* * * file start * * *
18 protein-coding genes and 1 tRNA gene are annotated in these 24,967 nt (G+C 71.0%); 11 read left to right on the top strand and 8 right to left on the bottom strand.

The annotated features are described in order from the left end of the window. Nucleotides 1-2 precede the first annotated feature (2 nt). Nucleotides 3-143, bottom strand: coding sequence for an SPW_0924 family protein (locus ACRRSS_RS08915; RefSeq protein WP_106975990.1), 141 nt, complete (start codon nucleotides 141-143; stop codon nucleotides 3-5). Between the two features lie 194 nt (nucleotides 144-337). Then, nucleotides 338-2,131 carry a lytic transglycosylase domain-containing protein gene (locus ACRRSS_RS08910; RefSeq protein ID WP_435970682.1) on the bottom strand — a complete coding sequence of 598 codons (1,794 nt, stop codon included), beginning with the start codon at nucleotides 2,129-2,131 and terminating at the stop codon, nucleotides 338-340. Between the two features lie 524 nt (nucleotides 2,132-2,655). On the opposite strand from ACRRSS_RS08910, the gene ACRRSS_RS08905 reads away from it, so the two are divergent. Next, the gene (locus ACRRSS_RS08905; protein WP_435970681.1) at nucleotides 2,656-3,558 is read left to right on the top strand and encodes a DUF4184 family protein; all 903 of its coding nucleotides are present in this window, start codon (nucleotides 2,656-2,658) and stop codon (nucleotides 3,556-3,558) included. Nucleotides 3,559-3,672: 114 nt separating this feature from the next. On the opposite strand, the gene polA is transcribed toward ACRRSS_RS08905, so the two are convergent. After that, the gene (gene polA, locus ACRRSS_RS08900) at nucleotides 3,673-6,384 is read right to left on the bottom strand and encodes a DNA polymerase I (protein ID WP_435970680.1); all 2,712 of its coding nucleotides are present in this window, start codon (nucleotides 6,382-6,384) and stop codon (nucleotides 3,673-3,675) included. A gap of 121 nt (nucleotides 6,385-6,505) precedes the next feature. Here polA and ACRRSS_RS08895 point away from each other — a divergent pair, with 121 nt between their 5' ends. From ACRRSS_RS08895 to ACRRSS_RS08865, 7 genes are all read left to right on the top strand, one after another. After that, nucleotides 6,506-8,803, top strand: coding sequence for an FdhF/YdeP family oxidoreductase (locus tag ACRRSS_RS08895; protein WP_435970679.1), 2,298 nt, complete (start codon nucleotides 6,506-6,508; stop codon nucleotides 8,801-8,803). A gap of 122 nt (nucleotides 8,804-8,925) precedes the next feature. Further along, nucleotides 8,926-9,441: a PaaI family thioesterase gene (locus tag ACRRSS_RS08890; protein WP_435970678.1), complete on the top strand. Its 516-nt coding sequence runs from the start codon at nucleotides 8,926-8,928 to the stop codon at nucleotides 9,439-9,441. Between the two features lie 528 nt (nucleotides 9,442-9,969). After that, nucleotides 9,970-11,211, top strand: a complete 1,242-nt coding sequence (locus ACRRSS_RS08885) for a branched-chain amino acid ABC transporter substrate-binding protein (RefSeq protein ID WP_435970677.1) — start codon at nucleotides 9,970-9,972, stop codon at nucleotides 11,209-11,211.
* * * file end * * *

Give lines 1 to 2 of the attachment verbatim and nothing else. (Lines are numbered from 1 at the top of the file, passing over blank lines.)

18 protein-coding genes and 1 tRNA gene are annotated in these 24,967 nt (G+C 71.0%); 11 read left to right on the top strand and 8 right to left on the bottom strand.

The annotated features are described in order from the left end of the window. Nucleotides 1-2 precede the first annotated feature (2 nt). Nucleotides 3-143, bottom strand: coding sequence for an SPW_0924 family protein (locus ACRRSS_RS08915; RefSeq protein WP_106975990.1), 141 nt, complete (start codon nucleotides 141-143; stop codon nucleotides 3-5). Between the two features lie 194 nt (nucleotides 144-337). Then, nucleotides 338-2,131 carry a lytic transglycosylase domain-containing protein gene (locus ACRRSS_RS08910; RefSeq protein ID WP_435970682.1) on the bottom strand — a complete coding sequence of 598 codons (1,794 nt, stop codon included), beginning with the start codon at nucleotides 2,129-2,131 and terminating at the stop codon, nucleotides 338-340. Between the two features lie 524 nt (nucleotides 2,132-2,655). On the opposite strand from ACRRSS_RS08910, the gene ACRRSS_RS08905 reads away from it, so the two are divergent. Next, the gene (locus ACRRSS_RS08905; protein WP_435970681.1) at nucleotides 2,656-3,558 is read left to right on the top strand and encodes a DUF4184 family protein; all 903 of its coding nucleotides are present in this window, start codon (nucleotides 2,656-2,658) and stop codon (nucleotides 3,556-3,558) included. Nucleotides 3,559-3,672: 114 nt separating this feature from the next. On the opposite strand, the gene polA is transcribed toward ACRRSS_RS08905, so the two are convergent. After that, the gene (gene polA, locus ACRRSS_RS08900) at nucleotides 3,673-6,384 is read right to left on the bottom strand and encodes a DNA polymerase I (protein ID WP_435970680.1); all 2,712 of its coding nucleotides are present in this window, start codon (nucleotides 6,382-6,384) and stop codon (nucleotides 3,673-3,675) included. A gap of 121 nt (nucleotides 6,385-6,505) precedes the next feature. Here polA and ACRRSS_RS08895 point away from each other — a divergent pair, with 121 nt between their 5' ends. From ACRRSS_RS08895 to ACRRSS_RS08865, 7 genes are all read left to right on the top strand, one after another. After that, nucleotides 6,506-8,803, top strand: coding sequence for an FdhF/YdeP family oxidoreductase (locus tag ACRRSS_RS08895; protein WP_435970679.1), 2,298 nt, complete (start codon nucleotides 6,506-6,508; stop codon nucleotides 8,801-8,803). A gap of 122 nt (nucleotides 8,804-8,925) precedes the next feature. Further along, nucleotides 8,926-9,441: a PaaI family thioesterase gene (locus tag ACRRSS_RS08890; protein WP_435970678.1), complete on the top strand. Its 516-nt coding sequence runs from the start codon at nucleotides 8,926-8,928 to the stop codon at nucleotides 9,439-9,441. Between the two features lie 528 nt (nucleotides 9,442-9,969). After that, nucleotides 9,970-11,211, top strand: a complete 1,242-nt coding sequence (locus ACRRSS_RS08885) for a branched-chain amino acid ABC transporter substrate-binding protein (RefSeq protein ID WP_435970677.1) — start codon at nucleotides 9,970-9,972, stop codon at nucleotides 11,209-11,211.